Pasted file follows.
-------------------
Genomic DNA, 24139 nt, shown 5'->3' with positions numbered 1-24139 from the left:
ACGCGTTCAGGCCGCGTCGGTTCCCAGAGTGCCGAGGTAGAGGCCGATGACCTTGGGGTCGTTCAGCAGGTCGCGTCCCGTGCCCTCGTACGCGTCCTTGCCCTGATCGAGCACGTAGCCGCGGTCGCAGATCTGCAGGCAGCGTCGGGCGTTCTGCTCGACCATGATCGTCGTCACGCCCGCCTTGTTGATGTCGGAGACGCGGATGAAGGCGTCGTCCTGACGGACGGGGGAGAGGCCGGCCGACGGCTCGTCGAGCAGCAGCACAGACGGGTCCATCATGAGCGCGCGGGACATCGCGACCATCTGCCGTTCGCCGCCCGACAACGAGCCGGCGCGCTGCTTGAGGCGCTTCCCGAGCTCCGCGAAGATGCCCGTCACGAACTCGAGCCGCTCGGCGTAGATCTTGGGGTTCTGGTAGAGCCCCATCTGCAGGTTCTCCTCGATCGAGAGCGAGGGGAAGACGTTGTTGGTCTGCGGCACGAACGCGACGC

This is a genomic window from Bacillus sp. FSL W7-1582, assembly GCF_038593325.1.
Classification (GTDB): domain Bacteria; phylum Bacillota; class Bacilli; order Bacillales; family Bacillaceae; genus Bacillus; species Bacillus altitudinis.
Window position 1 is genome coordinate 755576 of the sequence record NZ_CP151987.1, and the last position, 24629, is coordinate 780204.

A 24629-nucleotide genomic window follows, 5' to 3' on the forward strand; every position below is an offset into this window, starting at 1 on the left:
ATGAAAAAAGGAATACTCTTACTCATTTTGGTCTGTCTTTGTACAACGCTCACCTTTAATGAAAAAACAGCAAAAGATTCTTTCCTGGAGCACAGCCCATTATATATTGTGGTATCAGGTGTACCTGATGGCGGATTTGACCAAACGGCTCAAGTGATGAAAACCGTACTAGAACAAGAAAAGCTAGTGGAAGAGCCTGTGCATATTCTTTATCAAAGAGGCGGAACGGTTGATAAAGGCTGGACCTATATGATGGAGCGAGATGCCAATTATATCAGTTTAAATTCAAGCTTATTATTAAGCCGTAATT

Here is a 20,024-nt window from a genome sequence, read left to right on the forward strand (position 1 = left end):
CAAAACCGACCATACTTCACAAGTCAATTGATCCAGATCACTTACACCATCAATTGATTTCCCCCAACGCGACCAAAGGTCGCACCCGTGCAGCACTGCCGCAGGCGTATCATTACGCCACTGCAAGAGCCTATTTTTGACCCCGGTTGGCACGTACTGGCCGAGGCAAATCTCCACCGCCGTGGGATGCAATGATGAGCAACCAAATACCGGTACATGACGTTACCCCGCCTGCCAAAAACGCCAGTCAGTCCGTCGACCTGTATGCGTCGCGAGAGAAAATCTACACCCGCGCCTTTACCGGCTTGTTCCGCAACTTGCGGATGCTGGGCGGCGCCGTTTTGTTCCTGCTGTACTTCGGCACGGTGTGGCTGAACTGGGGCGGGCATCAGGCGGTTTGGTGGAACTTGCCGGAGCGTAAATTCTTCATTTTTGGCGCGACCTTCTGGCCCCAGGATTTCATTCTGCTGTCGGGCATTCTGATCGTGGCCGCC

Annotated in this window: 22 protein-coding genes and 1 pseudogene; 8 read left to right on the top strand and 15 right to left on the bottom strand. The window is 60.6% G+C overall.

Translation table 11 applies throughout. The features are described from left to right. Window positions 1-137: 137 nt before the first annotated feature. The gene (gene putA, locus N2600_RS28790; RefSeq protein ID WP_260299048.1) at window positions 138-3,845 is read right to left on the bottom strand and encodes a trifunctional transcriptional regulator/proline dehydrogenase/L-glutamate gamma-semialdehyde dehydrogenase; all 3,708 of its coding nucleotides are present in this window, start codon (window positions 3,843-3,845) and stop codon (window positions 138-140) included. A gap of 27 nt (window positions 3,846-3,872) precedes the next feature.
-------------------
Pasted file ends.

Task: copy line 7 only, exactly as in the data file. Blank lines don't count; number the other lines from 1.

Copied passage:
ATGAAAAAAGGAATACTCTTACTCATTTTGGTCTGTCTTTGTACAACGCTCACCTTTAATGAAAAAACAGCAAAAGATTCTTTCCTGGAGCACAGCCCATTATATATTGTGGTATCAGGTGTACCTGATGGCGGATTTGACCAAACGGCTCAAGTGATGAAAACCGTACTAGAACAAGAAAAGCTAGTGGAAGAGCCTGTGCATATTCTTTATCAAAGAGGCGGAACGGTTGATAAAGGCTGGACCTATATGATGGAGCGAGATGCCAATTATATCAGTTTAAATTCAAGCTTATTATTAAGCCGTAATT